Foster Alan Dean - Krull


Author : Foster Alan Dean
Title : Krull
Year : 1983

Link download : Foster_Alan_Dean_-_Krull.zip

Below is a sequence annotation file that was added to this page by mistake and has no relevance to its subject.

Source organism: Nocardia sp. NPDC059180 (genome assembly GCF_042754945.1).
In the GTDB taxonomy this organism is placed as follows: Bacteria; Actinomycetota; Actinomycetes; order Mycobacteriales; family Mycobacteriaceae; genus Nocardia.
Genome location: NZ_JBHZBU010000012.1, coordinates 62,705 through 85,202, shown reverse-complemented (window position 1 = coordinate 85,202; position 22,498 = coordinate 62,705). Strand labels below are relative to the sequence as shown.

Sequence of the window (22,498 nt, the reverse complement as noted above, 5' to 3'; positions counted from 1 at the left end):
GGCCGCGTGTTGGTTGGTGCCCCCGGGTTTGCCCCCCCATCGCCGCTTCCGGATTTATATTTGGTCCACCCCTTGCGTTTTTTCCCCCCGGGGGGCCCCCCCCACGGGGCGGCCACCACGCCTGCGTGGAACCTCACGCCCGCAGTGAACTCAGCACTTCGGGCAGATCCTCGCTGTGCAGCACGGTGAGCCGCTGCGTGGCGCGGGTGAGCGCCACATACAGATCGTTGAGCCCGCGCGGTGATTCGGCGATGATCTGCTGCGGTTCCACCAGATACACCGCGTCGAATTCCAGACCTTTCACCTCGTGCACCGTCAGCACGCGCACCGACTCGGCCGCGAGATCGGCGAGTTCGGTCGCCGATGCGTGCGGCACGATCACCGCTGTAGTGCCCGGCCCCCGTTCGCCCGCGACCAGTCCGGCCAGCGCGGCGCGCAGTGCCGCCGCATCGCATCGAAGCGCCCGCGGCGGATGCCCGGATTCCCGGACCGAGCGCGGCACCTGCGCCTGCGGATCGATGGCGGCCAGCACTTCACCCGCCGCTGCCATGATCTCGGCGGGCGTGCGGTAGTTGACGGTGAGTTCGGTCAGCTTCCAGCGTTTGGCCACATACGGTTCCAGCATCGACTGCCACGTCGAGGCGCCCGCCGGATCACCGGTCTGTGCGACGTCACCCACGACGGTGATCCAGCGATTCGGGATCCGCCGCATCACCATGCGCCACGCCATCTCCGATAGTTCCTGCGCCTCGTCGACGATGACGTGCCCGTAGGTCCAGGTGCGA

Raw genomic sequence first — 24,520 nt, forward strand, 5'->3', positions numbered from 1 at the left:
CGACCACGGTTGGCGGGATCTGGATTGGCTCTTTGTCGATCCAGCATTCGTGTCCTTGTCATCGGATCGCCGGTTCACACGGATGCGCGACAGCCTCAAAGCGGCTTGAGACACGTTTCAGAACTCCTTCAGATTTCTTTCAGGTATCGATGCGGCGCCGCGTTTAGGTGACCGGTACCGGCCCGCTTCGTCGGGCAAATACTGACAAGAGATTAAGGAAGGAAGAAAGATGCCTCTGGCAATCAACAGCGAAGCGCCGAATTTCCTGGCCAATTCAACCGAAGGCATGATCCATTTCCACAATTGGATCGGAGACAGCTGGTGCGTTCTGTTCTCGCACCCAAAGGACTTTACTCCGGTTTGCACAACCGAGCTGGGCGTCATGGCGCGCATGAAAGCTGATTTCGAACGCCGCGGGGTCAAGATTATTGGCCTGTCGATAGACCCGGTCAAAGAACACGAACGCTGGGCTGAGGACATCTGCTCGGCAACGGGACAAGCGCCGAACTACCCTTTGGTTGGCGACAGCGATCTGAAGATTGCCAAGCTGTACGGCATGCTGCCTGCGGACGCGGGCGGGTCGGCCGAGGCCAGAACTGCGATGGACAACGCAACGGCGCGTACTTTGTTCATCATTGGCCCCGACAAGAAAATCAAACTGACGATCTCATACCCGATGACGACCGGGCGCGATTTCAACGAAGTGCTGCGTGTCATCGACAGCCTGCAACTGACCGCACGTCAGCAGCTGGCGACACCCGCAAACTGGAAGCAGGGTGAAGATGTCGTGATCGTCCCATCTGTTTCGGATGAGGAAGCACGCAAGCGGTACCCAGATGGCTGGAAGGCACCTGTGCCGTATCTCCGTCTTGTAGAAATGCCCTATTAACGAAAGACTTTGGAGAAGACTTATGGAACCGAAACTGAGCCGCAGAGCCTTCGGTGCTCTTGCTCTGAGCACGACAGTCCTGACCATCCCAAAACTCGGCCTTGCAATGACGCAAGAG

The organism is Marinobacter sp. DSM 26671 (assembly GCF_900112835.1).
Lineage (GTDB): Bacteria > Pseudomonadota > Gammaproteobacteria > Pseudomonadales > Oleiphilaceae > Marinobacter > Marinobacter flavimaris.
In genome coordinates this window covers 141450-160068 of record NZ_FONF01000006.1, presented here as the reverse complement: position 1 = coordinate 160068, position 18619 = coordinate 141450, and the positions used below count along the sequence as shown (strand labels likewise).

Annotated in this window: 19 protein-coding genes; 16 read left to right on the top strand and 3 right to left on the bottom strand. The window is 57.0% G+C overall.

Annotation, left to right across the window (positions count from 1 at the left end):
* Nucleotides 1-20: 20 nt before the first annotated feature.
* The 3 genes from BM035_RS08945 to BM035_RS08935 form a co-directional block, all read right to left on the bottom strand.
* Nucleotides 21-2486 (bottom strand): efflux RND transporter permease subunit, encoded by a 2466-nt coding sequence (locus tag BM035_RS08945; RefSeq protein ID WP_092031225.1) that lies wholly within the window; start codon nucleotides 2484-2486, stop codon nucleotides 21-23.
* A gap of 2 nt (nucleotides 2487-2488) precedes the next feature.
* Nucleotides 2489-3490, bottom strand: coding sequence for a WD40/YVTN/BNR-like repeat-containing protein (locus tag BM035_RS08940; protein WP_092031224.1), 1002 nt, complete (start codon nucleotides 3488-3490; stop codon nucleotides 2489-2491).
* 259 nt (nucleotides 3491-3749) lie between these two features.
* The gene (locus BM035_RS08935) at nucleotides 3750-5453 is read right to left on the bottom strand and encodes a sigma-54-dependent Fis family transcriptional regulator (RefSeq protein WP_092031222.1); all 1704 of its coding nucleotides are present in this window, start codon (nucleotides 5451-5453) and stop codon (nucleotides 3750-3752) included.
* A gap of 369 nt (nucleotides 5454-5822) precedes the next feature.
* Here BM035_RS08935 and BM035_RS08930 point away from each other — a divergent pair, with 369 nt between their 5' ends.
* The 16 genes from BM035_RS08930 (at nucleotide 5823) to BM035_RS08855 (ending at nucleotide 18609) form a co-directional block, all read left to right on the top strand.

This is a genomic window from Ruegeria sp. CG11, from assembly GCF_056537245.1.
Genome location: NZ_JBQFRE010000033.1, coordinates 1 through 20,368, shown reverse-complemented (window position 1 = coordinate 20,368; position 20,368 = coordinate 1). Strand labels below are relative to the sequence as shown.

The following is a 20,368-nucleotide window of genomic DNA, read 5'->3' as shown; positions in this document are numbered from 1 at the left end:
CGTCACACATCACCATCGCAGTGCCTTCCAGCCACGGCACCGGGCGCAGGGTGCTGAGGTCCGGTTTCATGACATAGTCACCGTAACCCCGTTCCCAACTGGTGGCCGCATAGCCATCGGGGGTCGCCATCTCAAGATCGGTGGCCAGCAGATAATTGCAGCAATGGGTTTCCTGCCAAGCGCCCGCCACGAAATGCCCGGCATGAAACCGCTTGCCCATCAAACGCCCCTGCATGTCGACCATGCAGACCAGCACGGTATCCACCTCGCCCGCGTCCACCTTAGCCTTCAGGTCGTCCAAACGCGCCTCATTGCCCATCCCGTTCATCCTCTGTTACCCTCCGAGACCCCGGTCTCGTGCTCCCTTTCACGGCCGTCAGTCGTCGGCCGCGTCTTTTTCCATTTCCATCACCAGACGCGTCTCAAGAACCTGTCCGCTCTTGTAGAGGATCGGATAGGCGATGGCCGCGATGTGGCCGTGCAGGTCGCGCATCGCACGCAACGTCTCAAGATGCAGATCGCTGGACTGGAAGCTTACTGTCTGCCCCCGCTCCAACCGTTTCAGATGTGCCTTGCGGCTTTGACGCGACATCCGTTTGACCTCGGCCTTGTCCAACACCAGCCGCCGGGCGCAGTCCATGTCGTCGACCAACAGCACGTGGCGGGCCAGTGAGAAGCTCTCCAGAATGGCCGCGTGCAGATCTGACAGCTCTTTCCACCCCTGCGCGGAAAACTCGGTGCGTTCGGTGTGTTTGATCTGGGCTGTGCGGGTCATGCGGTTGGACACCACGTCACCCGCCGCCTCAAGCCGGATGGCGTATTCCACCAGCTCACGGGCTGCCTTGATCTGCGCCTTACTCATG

Tumbling through galactic space The Glaive bears this message: From the sky will come the Black Fortress. From the Fortress will come the Slayers to devour the planet of Krull. Then shall a girl of ancient name become queen... she shall choose a king... and together they shall rule the planet. And their son shall rule the galaxy. Imbued with a fearsome power The Glaive can be a wondrous weapon. In the hands of the right man, it can save the planet. KRULL The boy pulled the collar of his coat tighter against his neck. lt wâs a damp, chilly moming. The first suggestions of winter reached thin, icy fingers down from the North Country. Soon the land would sleep beneath a thick mantle of white wet down. Nearby the flock cropped methodically at the long grass. They would work their way to the top of the gentle slope, perhaps as far as the large boulder protruding like a giant' s nose from the hillside, before it was dark and time to herd them in. The boy thought hungrily of the steaming stewpot that awaited him back in the village, of the hot tea that could drive out a day's chili as it spread outward in a steadily warming circle from his belly. Life was not easy, his father repeatedly told him, but with a little hard work it might be made bearable. The sheep would provide meat for the coming year, their wool would give warmth, a11d there should be enough of both left over to trade for money in the marketplace. They might even make enough money to travel to his cousîn's hometown of Banbreak, where ~here was much talk of uniting ali the towns and villages in the region to form a kingdom. The boy's father was àll for such unification. A single govemment could provide strength and protection from which ali might prosper. There was too much division and argument among men, especially now, when they ought to join together against a common enemy. The dominant ram let out a nervous baa and the boy stirred bimself. It wouldn't do to be caught daydreaming. Standing atop the little knoll he'd chosen for a resting place, he leaned on his staff and carefully inspected the surrounding terrain. You never could tell what might be lurking out there, crouched Jow among the bushes or in the rustling branches up a tree. He prided himself on his watchfulness. Since the flock bad been entrusted to his care, he'd lost not a single sheep to marauders, no matter whether they approached on four legs or two or eight. The ram let out a second bleat and there were echoes from others in tlie flock. They began to mill together uncertainly, .clustering around the mature rams and ignoring the grass. The boy's fingers tightened on the staff as he tumed a slow circle, trying to pinpoint the source of their unease. He could see .nothing. In the trees ali that moved were wjnd-stirred Ieaves, on the ground nothing but rippling grass and weeds .. As ifto worry him further a stiff breeze suddenly sprang to Iife, bending the taller bushes and rattling the grave) underfoot. Then it occurred to the boy that it bad become pretematurally silent. There. were no bird sounds, no digger barks, not even the buzz of omnipresent insects from the small stream that .flowed nearby. The wind intensified, swirling his cloak around him. It was rapidly growing darker. Storm coming up, he thought. Probably from behind lgnatus Mountain. But that wasn't sufficient to explain the tlock's eerie behavior. They were ali bleating now, crying out anxiously. Still the source of their collective distress remained hidden from sight. No matter. He did not have any more time to hunt for invisible threats. His job now was to get the tlock under cover before the storm broke. Still keeping a wary eye on the nearest clump of cover, which might conceal a lurking predator, he hopped down from his perch and began shooing the sheep back toward the v... illage . They refused to budg'e, clustering so tightly together they threatened to trample the lambs. Now what the devil had got into those fool animais? He tumed his gaze upward, the better to gauge the speed and strength of the approaching storm, and his jaw dropped. The lowing sky was full of dark cumulus, but the largest cloud of ail was not drifting southward with its billowy companions. It was falling steadily earthward. Lights tlickered along its gray black sides and a dull hum came from somewhere within. The wind rose to a shriek as displaced air sought escape. The young shepherd stared, as paralyzed as his sheep. Now he understood the source of the ir frozen panic, knew why ·they clustered helplessly together instead of trying to run to safety. The cloud that wasn't a cloud covered most of the little valley and there was nowhere to run to. Trees snapped and popped like dead twigs as the Fortress of the Beast settled gently to the ground, obliterating anything Jess resistant than granite beneath its great weight. Only one had observed its unannounced arrivai. Gradually the birds resumed their forays from those trees that had been spared. Insects reemerged from their hiding places to restake their claim to the world. ...

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